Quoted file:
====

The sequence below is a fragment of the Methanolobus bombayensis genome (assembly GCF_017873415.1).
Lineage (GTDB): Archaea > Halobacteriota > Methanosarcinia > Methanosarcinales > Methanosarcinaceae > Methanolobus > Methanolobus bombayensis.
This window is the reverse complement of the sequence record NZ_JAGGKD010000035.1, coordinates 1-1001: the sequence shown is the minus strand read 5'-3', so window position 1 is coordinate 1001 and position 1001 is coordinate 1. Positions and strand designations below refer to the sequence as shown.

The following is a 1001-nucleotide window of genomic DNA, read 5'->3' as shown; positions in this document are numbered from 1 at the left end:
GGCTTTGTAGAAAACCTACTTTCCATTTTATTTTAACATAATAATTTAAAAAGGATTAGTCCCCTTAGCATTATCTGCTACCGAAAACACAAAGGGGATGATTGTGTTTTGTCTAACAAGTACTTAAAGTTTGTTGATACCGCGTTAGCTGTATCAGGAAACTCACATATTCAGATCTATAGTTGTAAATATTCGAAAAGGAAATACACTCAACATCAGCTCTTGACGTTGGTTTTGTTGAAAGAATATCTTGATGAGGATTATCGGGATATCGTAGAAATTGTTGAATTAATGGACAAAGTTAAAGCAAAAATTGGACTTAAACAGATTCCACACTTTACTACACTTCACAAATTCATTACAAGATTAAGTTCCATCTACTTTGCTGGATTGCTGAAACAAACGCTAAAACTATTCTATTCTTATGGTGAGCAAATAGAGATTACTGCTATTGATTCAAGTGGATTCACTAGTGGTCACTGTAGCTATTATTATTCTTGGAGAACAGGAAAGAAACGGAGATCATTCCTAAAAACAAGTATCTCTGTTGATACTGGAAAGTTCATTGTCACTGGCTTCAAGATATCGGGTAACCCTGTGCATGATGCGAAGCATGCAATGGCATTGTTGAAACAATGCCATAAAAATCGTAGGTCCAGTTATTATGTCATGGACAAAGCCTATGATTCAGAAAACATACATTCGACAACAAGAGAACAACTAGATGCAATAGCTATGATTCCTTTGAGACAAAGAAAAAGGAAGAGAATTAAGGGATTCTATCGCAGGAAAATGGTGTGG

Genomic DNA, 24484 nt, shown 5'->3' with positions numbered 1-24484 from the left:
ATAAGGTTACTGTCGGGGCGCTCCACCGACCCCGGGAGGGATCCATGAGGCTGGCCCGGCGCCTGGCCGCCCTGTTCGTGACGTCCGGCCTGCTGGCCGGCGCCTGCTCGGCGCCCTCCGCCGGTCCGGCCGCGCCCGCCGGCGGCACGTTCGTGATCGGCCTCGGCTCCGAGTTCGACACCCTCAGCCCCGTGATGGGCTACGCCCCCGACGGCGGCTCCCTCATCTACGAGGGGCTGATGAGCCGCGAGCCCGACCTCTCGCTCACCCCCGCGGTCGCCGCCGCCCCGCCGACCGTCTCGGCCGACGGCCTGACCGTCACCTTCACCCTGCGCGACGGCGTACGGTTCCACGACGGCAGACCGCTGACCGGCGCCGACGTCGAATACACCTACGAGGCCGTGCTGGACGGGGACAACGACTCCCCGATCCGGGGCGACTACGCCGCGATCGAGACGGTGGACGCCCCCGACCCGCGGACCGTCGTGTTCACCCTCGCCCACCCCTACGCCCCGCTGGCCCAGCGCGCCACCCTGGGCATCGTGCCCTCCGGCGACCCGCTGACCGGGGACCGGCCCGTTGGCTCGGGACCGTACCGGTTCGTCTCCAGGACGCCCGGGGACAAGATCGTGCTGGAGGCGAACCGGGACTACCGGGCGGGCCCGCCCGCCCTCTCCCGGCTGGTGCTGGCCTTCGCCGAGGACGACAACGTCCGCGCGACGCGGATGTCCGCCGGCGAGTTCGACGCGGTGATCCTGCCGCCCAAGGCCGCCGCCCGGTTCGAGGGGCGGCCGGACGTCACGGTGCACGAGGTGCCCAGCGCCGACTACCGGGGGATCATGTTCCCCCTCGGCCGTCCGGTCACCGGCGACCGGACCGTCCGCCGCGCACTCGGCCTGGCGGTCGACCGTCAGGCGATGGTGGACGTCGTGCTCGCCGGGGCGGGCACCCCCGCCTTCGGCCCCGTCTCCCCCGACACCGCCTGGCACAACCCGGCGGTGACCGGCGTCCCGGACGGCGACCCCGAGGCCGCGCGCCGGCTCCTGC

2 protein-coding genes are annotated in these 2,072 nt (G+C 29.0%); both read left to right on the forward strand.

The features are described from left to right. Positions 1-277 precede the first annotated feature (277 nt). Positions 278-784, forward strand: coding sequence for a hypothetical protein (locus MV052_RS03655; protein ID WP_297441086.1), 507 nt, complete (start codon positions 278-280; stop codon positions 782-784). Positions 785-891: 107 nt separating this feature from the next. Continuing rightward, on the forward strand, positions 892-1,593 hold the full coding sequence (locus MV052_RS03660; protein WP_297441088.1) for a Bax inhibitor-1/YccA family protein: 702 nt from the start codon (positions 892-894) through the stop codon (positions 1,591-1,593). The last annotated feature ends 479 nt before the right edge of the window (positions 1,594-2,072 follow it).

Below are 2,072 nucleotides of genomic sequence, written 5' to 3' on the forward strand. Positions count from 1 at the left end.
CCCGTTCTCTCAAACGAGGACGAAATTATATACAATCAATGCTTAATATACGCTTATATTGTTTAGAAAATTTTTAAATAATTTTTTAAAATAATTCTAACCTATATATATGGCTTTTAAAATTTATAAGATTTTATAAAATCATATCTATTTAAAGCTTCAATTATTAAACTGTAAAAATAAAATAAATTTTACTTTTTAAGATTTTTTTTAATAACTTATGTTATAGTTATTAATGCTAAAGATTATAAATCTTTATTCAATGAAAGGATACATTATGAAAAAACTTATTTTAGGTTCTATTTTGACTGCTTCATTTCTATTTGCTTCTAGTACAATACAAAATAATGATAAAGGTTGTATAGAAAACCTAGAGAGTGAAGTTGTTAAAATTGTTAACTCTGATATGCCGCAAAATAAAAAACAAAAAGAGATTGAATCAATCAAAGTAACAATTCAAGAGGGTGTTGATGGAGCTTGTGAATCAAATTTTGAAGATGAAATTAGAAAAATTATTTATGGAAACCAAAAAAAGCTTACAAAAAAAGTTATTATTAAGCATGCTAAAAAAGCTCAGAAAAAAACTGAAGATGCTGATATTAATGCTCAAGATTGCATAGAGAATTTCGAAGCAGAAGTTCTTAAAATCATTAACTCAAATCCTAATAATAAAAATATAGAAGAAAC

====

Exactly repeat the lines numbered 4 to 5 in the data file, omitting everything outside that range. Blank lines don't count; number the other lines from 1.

The following is a 1001-nucleotide window of genomic DNA, read 5'->3' as shown; positions in this document are numbered from 1 at the left end:
GGCTTTGTAGAAAACCTACTTTCCATTTTATTTTAACATAATAATTTAAAAAGGATTAGTCCCCTTAGCATTATCTGCTACCGAAAACACAAAGGGGATGATTGTGTTTTGTCTAACAAGTACTTAAAGTTTGTTGATACCGCGTTAGCTGTATCAGGAAACTCACATATTCAGATCTATAGTTGTAAATATTCGAAAAGGAAATACACTCAACATCAGCTCTTGACGTTGGTTTTGTTGAAAGAATATCTTGATGAGGATTATCGGGATATCGTAGAAATTGTTGAATTAATGGACAAAGTTAAAGCAAAAATTGGACTTAAACAGATTCCACACTTTACTACACTTCACAAATTCATTACAAGATTAAGTTCCATCTACTTTGCTGGATTGCTGAAACAAACGCTAAAACTATTCTATTCTTATGGTGAGCAAATAGAGATTACTGCTATTGATTCAAGTGGATTCACTAGTGGTCACTGTAGCTATTATTATTCTTGGAGAACAGGAAAGAAACGGAGATCATTCCTAAAAACAAGTATCTCTGTTGATACTGGAAAGTTCATTGTCACTGGCTTCAAGATATCGGGTAACCCTGTGCATGATGCGAAGCATGCAATGGCATTGTTGAAACAATGCCATAAAAATCGTAGGTCCAGTTATTATGTCATGGACAAAGCCTATGATTCAGAAAACATACATTCGACAACAAGAGAACAACTAGATGCAATAGCTATGATTCCTTTGAGACAAAGAAAAAGGAAGAGAATTAAGGGATTCTATCGCAGGAAAATGGTGTGG